That is my haircut anxiety. It might have been three decades ago but it was very real for me back then and caused me a lot of anxiety, stress and suffering. For the vast majority of the world, it is a little thing but for someone who has Asperger’s Syndrome or genuine anxiety issues, it is very important to them and can have a traumatic effect on their lives.
Next post: Clothing Anxieties
To buy He Was Weird, go to: http://www.amazon.co.uk/He-Was-Weird-Michael-Lefevre/dp/1909740942/ref=sr_1_1?ie=UTF8&qid=1423561714&sr=8-1&keywords=he+was+weird
In a song by one of my favourite bands from the 1970s and early 1980s, Jefferson Starship, featured lyrics that went:
I’d like to see jesus and mohammad
On the road to damascus
What did you think they would say
Would they fight with knives clenched in their teeth
Like jews and arabs today
Or would they walk and speak
Like philosophers and thinkers
Amused at each other’s insights
Relishing the brain waves there
Round the warmth of the hunting fire
Eager for, hungry for
They got to have
You know they love
And let our two great religions
Cease their senseless struggle
It only hurts the children
These lyrics have always got me thinking but before I put my own opinion, I would like to share an experience of when I posed this as a question on an opinion sharing website. I had quite a bit of response to that question. Some made a joke, one person posting a picture of Jesus and Mohammed in a boxing ring with the caption, “Round 1, Fight.” I did think it was amusing and complimented the respondent on their sense of humour. However, there were quite a few responses from what I believe to the the obnoxiously religious fundamentalist evangelical Christian brigade that had me shaking my head in disbelief. The one which stood out most in my mind went: “Jesus would pray for Mohammed, Mohammed would try to kill Jesus.” No he wouldn’t! Like another respondent pointed out, Mohammed considered Jesus to be a great prophet, he just rejected the notion that Jesus was the begotten Son of God. That wasn’t the only response in that form but the one that had me sticking my thumb in the air was a gentleman from Iran. He didn’t answer the question directly, he simply told me that he thought it was cool that I posed the question in the first place. What disappointed me, on the other hand, was the fact that there were only a very few who responded that Jesus and Mohammed would call for their followers to cease fighting each other.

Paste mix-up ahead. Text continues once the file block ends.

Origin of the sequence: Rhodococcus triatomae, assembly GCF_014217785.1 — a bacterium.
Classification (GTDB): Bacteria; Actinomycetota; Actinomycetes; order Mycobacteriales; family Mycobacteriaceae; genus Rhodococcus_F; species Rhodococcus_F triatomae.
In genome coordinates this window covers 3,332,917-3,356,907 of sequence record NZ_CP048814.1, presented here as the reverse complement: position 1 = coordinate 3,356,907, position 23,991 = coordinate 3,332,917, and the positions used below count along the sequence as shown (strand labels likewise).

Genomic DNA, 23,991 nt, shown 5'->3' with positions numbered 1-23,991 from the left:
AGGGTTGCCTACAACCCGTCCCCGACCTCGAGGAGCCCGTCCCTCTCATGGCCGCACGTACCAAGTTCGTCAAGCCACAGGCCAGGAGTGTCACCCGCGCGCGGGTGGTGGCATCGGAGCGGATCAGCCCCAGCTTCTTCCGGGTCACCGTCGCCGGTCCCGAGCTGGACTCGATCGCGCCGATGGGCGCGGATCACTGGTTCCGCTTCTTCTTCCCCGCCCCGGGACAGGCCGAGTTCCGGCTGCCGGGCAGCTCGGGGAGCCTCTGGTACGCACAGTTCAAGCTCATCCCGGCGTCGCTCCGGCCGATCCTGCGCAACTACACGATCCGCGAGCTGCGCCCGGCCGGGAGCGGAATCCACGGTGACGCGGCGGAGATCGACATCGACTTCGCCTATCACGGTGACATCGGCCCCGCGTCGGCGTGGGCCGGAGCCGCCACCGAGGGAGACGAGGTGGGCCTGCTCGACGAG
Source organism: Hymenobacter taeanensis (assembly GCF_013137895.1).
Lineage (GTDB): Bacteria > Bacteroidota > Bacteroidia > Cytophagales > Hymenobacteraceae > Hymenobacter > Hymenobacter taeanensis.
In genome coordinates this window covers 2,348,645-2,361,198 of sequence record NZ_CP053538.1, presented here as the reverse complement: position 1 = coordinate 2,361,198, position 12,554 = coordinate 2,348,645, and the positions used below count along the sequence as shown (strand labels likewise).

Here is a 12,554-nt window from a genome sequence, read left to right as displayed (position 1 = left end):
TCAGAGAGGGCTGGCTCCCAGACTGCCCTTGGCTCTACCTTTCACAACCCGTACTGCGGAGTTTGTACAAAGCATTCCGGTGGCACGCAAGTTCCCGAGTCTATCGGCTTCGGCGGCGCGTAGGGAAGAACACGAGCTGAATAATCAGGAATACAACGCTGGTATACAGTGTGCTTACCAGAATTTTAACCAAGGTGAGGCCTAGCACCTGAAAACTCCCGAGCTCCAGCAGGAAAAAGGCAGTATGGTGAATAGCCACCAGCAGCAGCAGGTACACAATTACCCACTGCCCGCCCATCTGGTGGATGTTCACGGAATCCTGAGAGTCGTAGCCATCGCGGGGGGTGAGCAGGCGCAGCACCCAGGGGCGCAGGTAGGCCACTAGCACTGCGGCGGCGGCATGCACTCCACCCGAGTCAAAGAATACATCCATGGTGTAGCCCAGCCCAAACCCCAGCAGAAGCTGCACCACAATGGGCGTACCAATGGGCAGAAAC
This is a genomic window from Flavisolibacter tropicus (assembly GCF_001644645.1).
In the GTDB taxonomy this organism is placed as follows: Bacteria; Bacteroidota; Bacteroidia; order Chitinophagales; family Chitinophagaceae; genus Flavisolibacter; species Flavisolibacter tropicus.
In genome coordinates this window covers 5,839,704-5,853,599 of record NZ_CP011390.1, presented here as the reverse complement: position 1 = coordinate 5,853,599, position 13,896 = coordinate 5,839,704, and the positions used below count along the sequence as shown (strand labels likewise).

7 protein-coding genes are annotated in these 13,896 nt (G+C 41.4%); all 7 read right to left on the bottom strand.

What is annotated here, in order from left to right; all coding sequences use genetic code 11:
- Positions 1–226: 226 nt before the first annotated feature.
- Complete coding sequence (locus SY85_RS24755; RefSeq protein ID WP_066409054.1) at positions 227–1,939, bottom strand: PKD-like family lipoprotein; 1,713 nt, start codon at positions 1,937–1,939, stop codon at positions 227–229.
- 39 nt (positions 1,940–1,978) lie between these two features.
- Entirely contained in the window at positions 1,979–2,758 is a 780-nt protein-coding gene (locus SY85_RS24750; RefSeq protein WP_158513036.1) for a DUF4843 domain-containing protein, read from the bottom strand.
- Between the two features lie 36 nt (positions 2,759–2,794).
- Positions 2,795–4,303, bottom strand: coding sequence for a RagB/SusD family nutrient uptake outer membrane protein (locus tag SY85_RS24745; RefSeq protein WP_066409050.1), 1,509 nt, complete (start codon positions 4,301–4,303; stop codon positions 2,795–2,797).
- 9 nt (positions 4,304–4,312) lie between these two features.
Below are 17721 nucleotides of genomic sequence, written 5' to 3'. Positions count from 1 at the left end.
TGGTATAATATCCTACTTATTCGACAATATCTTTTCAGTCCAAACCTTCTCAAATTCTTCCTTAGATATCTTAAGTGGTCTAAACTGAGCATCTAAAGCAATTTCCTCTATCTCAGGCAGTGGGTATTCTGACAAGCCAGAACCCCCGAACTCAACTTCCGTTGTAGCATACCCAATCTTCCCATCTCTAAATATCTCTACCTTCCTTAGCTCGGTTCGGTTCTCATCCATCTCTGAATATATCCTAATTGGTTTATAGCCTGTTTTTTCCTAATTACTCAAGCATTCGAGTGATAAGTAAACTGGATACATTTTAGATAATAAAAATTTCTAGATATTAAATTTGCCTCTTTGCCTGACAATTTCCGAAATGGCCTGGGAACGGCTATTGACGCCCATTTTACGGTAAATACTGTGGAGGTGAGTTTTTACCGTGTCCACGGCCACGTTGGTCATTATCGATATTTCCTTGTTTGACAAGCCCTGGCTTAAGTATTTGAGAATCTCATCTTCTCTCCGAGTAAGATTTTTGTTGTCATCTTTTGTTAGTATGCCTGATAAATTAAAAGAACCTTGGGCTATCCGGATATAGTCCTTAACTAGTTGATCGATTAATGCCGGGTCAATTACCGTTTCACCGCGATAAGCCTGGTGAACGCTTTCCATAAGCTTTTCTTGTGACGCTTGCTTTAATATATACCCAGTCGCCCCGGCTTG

Foremost, I believe they would call for the fighting to end and I further believe that they must feel slightly sick at people who call themselves their followers are killing those of the other side in their name. Like the lyrics state, they would speak to each other like philosophers, listening to what the other had to say. They would not bash the other one’s faith in an attempt to prove their right and the other wrong. Sure, they would most certainly disagree on some minute points but they would agree on many more. This brings me to another answer from when I posed this question. One stated that Mohammed would see Jesus’s divinity for himself. There is nothing to say that he would or wouldn’t but I would not attempt to get inside Mohammed’s head on this. What I would say that once they parted company, both of them would have a mutual understanding and respect for the other.
Next post: Haircut Anxieties
To buy He Was Weird, go to: http://www.amazon.co.uk/He-Was-Weird-Michael-Lefevre/dp/1909740942/ref=sr_1_1?s=books&ie=UTF8&qid=1422987332&sr=1-1&keywords=he+was+weird